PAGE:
Winners & Losers

This week’s biggest Winners & Losers

Who’s up and who’s down this week?

This week's biggest Winners & Losers.

This week's biggest Winners & Losers. City & State

The Capitol was bustling all week as everyone and their mom/union/advocacy group/fellow candidate made appearances to push for their interests in the state budget. As for the rank-and-file lawmakers, it sure seemed like a lot of waiting around. There is one winner when the budget is late – er, timely – the Capitol Dunkin Donuts. The later the budget, the more stressed out staffers and lobbyists are drowning their sorrows with caramel lattes and Boston kremes.


Joseph Boselli -

The former bursar at the City College of New York received no jail time after admitting to stealing $500,000 from students and spending it on luxury goods and vacations under the terms of a plea deal, according to court documents. Instead, he’s on probation for five years while paying back the money. Talk about an expensive, but sweet get-out-of-jail pass.

Marianne Pizzitola -

 New  York City Comptroller Brad Lander didn’t file a document – but unlike the last time, he did it on purpose. The city’s chief fiscal officer declining to register the city’s proposed Medicare Advantage Plan contract is a morale booster for Marianne Pizzitola and the NYC Organization of Public Service Retirees where she serves as president. The pensioners have briefly stepped away from golf and shuffleboard to protest the still-under-litigation health care plan that thousands of retirees have rejected.

Pierina Sanchez -

Economists hate rent control. But New Yorkers – especially those paying $92 a month in the West Village since 1967 – love it. So let’s spare the debate for a second and nod to the first ever law signed by Mayor Eric Adams, legislation sponsored by new West Bronx City Council Member Pierina Sanchez that effectively helps keep the city’s rent stabilization regime in effect. The urban planner-turned-elected’s next target: bad landlords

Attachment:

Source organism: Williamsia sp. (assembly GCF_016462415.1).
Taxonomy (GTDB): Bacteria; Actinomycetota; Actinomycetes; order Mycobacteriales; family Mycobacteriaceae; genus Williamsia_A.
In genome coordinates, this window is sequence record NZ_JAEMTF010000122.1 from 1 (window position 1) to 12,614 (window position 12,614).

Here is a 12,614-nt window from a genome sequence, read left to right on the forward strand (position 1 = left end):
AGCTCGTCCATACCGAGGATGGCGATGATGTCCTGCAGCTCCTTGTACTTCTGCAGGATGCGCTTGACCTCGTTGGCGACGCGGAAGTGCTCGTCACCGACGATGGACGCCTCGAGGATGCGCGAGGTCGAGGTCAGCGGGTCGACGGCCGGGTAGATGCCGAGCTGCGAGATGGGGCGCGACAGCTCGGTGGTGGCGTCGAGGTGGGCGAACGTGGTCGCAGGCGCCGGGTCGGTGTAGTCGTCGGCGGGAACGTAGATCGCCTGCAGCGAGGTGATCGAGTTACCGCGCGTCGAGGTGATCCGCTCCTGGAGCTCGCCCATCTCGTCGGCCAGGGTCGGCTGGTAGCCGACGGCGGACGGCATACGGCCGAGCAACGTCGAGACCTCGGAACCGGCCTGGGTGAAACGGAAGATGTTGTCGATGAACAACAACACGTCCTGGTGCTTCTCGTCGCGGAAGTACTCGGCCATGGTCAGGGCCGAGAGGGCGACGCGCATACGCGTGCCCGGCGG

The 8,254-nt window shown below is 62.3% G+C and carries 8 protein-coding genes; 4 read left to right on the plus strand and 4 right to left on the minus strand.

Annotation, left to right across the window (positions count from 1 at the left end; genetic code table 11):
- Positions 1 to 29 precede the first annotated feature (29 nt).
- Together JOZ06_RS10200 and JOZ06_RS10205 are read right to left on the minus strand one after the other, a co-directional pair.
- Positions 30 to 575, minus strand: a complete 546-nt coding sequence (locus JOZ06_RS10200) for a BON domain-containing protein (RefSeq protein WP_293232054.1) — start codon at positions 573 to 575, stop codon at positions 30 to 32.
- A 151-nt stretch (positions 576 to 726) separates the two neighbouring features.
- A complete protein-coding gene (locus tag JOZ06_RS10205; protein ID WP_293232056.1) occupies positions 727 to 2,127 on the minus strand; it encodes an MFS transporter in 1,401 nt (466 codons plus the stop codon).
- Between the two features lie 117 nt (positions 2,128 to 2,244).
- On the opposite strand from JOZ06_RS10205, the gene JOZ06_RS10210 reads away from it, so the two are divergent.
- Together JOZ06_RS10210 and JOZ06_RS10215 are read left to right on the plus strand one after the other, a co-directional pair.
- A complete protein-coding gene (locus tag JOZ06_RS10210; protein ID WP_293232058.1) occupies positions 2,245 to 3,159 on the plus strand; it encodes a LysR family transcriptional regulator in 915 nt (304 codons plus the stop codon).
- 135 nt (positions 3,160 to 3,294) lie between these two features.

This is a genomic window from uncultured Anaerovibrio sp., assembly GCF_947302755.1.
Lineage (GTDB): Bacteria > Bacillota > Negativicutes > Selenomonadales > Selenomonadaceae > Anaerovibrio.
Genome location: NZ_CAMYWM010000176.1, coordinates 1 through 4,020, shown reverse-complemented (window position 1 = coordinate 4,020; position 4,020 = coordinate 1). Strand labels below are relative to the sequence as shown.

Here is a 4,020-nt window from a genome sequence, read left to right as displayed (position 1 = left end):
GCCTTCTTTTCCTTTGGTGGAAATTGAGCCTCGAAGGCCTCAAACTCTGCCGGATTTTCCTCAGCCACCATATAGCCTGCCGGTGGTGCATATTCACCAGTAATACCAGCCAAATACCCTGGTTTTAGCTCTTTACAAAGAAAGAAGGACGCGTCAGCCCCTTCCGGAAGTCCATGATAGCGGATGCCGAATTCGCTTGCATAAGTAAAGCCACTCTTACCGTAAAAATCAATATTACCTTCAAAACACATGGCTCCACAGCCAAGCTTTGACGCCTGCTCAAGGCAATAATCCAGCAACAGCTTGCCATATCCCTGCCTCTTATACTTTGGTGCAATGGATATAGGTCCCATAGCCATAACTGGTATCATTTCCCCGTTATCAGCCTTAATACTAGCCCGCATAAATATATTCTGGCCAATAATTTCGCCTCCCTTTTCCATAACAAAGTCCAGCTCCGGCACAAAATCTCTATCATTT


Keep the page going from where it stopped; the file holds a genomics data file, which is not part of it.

Eric Adams -

The state budget is still being finalized, but it seems likely that New York City Mayor Eric Adams will lose out on two of his big budget asks from Albany – mayoral control of schools and renewing the 421-a tax program. It’s a poor showing in the mayor’s first term, but there’s still time later in the state legislative session for him to secure these priorities. But Adams might have to up his visits to Albany – not Miami – to get what he wants from state lawmakers.

Brian Benjamin -

New role, new (fiscal) year, same scandals. The lieutenant governor has tried to keep his distance from the alleged straw donor scheme that fueled his comptroller campaign, saying he had nothing to do with it. Now, the FBI is investigating to make sure that’s actually the case by issuing subpoenas to state officials and state Senate employees. Apropos of nothing, the LG and the governor run in separate primaries. 

Kathy Hochul -

Gov. Kathy Hochul might’ve thought she had a clever way to deflect criticism about sending $600 million in taxpayer money to help the billionaire owners of the Buffalo Bills build a new stadium. Why not use money from a nine-figure settlement with the Seneca Nation over gambling revenues. Her fiscal headaches only got worse after a tribal leader linked her approach to the centuries-long exploitation of Indigenous people. And where’s that on-time budget, governor?